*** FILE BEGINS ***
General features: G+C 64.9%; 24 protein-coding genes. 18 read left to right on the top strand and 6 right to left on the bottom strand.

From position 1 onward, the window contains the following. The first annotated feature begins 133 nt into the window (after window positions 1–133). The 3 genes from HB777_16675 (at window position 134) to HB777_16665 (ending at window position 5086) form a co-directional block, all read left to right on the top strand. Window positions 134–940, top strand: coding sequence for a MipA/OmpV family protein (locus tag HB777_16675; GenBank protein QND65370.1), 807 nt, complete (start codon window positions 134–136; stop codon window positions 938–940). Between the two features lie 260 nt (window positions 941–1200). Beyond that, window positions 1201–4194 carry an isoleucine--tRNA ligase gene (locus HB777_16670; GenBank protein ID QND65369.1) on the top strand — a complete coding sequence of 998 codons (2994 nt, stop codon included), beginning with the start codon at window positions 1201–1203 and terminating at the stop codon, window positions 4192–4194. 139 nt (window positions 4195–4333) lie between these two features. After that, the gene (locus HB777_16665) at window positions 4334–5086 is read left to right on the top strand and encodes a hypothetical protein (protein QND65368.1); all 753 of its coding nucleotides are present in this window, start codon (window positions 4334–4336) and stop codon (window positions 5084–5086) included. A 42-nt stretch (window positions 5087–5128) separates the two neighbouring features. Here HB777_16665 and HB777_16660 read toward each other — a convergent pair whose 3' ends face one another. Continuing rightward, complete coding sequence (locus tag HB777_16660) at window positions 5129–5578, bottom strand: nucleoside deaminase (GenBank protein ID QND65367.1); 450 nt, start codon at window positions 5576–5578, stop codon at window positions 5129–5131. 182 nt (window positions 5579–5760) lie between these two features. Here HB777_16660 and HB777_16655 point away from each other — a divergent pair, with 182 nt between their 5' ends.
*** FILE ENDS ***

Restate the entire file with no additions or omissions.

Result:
General features: G+C 64.9%; 24 protein-coding genes. 18 read left to right on the top strand and 6 right to left on the bottom strand.

From position 1 onward, the window contains the following. The first annotated feature begins 133 nt into the window (after window positions 1–133). The 3 genes from HB777_16675 (at window position 134) to HB777_16665 (ending at window position 5086) form a co-directional block, all read left to right on the top strand. Window positions 134–940, top strand: coding sequence for a MipA/OmpV family protein (locus tag HB777_16675; GenBank protein QND65370.1), 807 nt, complete (start codon window positions 134–136; stop codon window positions 938–940). Between the two features lie 260 nt (window positions 941–1200). Beyond that, window positions 1201–4194 carry an isoleucine--tRNA ligase gene (locus HB777_16670; GenBank protein ID QND65369.1) on the top strand — a complete coding sequence of 998 codons (2994 nt, stop codon included), beginning with the start codon at window positions 1201–1203 and terminating at the stop codon, window positions 4192–4194. 139 nt (window positions 4195–4333) lie between these two features. After that, the gene (locus HB777_16665) at window positions 4334–5086 is read left to right on the top strand and encodes a hypothetical protein (protein QND65368.1); all 753 of its coding nucleotides are present in this window, start codon (window positions 4334–4336) and stop codon (window positions 5084–5086) included. A 42-nt stretch (window positions 5087–5128) separates the two neighbouring features. Here HB777_16665 and HB777_16660 read toward each other — a convergent pair whose 3' ends face one another. Continuing rightward, complete coding sequence (locus tag HB777_16660) at window positions 5129–5578, bottom strand: nucleoside deaminase (GenBank protein ID QND65367.1); 450 nt, start codon at window positions 5576–5578, stop codon at window positions 5129–5131. 182 nt (window positions 5579–5760) lie between these two features. Here HB777_16660 and HB777_16655 point away from each other — a divergent pair, with 182 nt between their 5' ends.